additions. See also the answer after "Isn't protecting the pins a problem?" for pictures.
Q. What tool(s) do you use and/or recommend?
A. I've only used two wrap tools. I started out with the Radio Shack tool which looks like a jeweler's screwdriver
and is apparently the same one that Jameco's part number
2150361 shown here
but I didn't have a very good success rate. Then a friend recommended the OK Industries WSU 30-M. (Although it says "WSU 30-M" on the tool itself, you might need to type "WSU-30M" into a distributor's search bar. I don't know why the discrepancy.) He was quite a WW veteran, and that was his favorite. It has a blue-anodized hex handle with a 1.25" shaft on one end with the wrapper, and a 3/4" shaft on the other end with the unwrapper. He was trying out an electric WW tool at the time, but was not happy with the results. I do still use the stripper that came with the Radio Shack tool, even though there's one built into the WSU 30-M. The shorter one that came inside the handle of the Radio Shack tool has the stripper part right at the end, so I can wrap the first end of the wire, bring the wire over to its destination and see exactly where to cut and strip, and do so even if it's really short and there's not room to use the WSU 30-M's stripper. The WSU 30-M (or WSU-30M) is the small blue one on the right end in this picture:
Here are the two together, showing the separate stripper that comes stowed in the handle of the first tool:
Q. So you don't use the pre-cut and -stripped wires?
A. No. For reasons discussed earlier, I cut every wire to the minimum length needed to reach its destination without
tugging at the pins. Also, since reliability depends on cleanliness, I want to strip the inch of insulation off the end immediately
before wrapping, so that there's no chance of its oxidizing or getting contaminated with skin oils or anything else.
Q. What if the wrap process has a problem, or you make a mistake. Can you unwrap and re-wrap?
A. It can be done if you're careful. Unwrap with the unwrapping end of the tool, and straighten the wire out with tweezers (without touching it with your fingers). At first I didn't know if I could trust the process; but as you gain experience, you'll be able to tell by feel if it's not going on right, and especially in the case of re-wrapping, if there's any tendency for the wire to break. In some cases you'll have to replace the wire; but usually re-wrapping will work.
If you have to have many pins daisy-chained, it's good wrap pairs this way: _¯_¯_¯ etc., not \\\\\\. In other
words, connect 1 & 2 with a wire, then 3 & 4 with the next wire, then 5 & 6, then go back and connect 2 & 3, then 4
& 5. It can make corrections easier, depending on how well re-wraps go.
Q. Do the sockets need to be fastened to the board?
A. Not really. With many perfboards they will stay in snugly enough to prevent falling out when you turn the board
over to wire-wrap; but in most cases, you can just use the wire wraps themselves to hold the socket in. There have been times that I
used a little hot glue on the top to hold sockets in before they were wire-wrapped, or, in the case of perfboard with pads around the holes,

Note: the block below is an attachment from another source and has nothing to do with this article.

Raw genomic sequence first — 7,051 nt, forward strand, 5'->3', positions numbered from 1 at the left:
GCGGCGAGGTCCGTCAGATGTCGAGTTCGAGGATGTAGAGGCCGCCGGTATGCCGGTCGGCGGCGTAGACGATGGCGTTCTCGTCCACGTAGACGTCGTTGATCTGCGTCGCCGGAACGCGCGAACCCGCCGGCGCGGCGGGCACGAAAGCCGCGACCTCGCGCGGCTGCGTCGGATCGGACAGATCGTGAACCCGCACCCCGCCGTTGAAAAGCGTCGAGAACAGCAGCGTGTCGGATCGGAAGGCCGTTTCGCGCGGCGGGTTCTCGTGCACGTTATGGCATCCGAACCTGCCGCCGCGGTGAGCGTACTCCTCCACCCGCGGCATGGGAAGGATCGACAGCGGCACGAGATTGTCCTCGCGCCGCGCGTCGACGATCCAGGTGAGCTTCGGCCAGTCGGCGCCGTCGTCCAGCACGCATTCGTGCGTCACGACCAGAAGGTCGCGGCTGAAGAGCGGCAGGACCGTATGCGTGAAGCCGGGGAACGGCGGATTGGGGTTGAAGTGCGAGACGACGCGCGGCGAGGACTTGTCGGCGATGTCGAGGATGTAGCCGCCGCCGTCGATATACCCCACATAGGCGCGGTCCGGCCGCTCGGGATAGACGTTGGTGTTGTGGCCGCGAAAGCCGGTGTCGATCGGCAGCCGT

soldered two pins at opposite corners. If you do solder, make sure the solder and flux are confined to a small area very close to the
board so they don't interfere with the pins' sharp corners biting into the WW wire when you wrap later. When I install WW pin headers
which may handle quite a bit of force to unplug the IDC or other socket that plugs onto them, I do solder the pins to the pads on the board
Q. I've never done this. Where do I start, and what should it look like?
A. If the WW sockets have been touched, then before you insert them into the breadboard, wipe the .025" square posts between layers of a clean paper towel tightly pinched in your fingers. After that, mitts off! That is, don't touch the sides of the posts with your fingers. (Touching the tips of the posts is ok.)
Strip nearly an inch of insulation from the wire, and then don't touch the bare wire with your fingers.
Insert it into the end of the tool, near the edge so it goes up the groove cut in the side. The end of the insulation should stop when it has gone in about 3/16" (4mm).
Put the tool with wire inserted down over the .025" square post, and turn. I wish I could give more detail here, but you'll get even the less obvious parts figured out with a little experience. Perhaps later I can post a video...
There should be about a turn and a half of insulated wire wrapped on the post (although the exact amount is definitely not critical), mostly so if you have any motion on the wire before completion, you don't get a lot of fatigue right where the wire exits the insulation. The WSU30-M tool mentioned above automatically wraps a portion of insulated wire. The yellow WSU30 (without the "M" on it) does not, so get the one with the M. The insulated part of the wire doesn't have to be in contact with the post itself, so after the first wrap, I wrap the insulated part of subsequent wires over a previously wrapped wire. This helps me get one and sometimes two more levels of wrap on the post than it was made for, and probably helps protect that previous layer from getting peeled away at the end too. It does not add significant inductance like a coil usually would, since it is wrapped over a good conductor which would collapse the magnetic field the "coil" tries to set up.